This is a review I wrote for this blog, but I posted it to Book Babe first. It's definitely the sort of post that's more suited to this blog.
When I reviewed the Jewell Parker Rhodes children's fantasy Bayou Magic recently here,
I said that I wanted to catch up on novels by Rhodes that I hadn't
read. That included this final book in her contemporary mystery trilogy
about Dr. Marie Levant, a physician descended from Voodoo priestess
Marie Lavaux. Levant became a Voodoo priestess herself after
re-locating to New Orleans.
As readers might expect Hurricane deals
with Hurricane Katrina, but not a description of NOLA's experience of
Katrina. Rhodes doesn't even reveal the post-Katrina fate of Charity
Hospital where Dr. Levant worked. I personally discovered what happened
to Charity Hospital while watching a Book TV discussion on C-SPAN 2 on We're Still Here Ya Bastards, a
non-fiction book by Roberta Brandes Gratz about NOLA's recovery. If
you're interested, you can read Gratz's article on Charity Hospital
which appeared in The Nation here.
Now it's time to begin the review of what Hurricane did include.
starts with Marie Levant discovering an entire family murdered in their
home outside the small fictional African American community of
Delaire. When she reports the crime in NOLA, no action is taken. So
she decides to investigate herself and discovers that the case is much
larger than she ever imagined. I was exposed to some very sad
information that I can't unlearn now about the tragedy of environmental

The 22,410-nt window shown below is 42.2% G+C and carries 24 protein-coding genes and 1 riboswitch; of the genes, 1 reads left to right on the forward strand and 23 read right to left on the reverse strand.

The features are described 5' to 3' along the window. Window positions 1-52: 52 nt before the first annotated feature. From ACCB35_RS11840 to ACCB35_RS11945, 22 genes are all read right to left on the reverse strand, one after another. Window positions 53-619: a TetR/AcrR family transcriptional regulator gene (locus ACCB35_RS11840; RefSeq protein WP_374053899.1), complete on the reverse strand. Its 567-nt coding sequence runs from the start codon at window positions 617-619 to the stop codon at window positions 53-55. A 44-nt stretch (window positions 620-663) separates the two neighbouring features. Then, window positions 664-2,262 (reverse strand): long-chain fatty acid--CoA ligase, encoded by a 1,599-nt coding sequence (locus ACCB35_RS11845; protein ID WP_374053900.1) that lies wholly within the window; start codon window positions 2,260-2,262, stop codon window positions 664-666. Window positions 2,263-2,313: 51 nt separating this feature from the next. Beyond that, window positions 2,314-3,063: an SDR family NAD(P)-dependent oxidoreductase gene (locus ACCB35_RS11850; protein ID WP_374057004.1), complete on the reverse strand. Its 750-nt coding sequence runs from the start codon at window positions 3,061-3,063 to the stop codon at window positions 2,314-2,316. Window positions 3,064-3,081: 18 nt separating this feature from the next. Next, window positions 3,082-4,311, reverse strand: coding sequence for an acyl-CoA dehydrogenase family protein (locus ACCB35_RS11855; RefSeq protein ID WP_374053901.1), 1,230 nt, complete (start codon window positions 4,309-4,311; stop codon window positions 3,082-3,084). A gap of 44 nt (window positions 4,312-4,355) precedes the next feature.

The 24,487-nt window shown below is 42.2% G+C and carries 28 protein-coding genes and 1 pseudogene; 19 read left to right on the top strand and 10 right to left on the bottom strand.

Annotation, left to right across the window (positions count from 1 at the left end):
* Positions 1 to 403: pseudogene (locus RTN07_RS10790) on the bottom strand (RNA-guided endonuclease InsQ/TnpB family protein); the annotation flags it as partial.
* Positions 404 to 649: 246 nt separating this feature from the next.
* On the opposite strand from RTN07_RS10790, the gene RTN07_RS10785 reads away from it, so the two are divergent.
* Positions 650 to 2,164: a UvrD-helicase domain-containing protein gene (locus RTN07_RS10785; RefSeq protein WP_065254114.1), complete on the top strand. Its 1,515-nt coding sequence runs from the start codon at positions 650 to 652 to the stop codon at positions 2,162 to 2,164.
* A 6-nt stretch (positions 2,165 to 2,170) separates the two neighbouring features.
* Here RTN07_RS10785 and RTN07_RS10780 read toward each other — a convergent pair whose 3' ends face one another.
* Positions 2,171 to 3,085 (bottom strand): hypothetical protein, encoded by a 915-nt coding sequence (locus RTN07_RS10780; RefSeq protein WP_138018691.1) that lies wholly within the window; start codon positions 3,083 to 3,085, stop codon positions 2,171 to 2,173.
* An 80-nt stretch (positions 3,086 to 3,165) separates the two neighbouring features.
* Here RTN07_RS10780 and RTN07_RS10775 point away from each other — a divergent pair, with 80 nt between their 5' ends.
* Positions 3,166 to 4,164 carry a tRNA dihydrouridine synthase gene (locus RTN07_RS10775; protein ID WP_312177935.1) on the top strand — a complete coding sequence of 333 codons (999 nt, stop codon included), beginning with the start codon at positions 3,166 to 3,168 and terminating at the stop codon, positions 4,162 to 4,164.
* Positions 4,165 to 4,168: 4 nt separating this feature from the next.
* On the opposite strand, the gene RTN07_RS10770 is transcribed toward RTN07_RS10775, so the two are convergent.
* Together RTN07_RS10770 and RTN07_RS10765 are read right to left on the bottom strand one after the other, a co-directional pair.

degradation in the Mississippi Delta that didn't begin with the
Deepwater Horizon disaster. This is a novel about real life horror and
monsters that do exist. Similar environmental atrocities can and do
Delaire also had a Hoodoo woman known
as Nana who was a visionary and a healer. She had seen that Marie was
coming to Delaire. Dr. Levant was expected to be their savior, but
addressing symptoms without any knowledge of the underlying cause is not
really healing. In fact, it can be a terrible mistake.
recognized one of the spirits that Nana worked with. She was Mami
Wata, the mermaid goddess from West Africa who I encountered in Rhodes' Bayou Magic. As
a nature spirit, the interests of Mami Wata did not necessarily
coincide with those of humans. This was a spiritual lesson that Marie
Levant needed to learn while Katrina descended on her city.
I've said a great deal about the themes of Hurricane
and their implications in this review, but I don't think I can convey
the brilliance of this book. Readers must experience the hard truths
that Hurricane uncovers for themselves.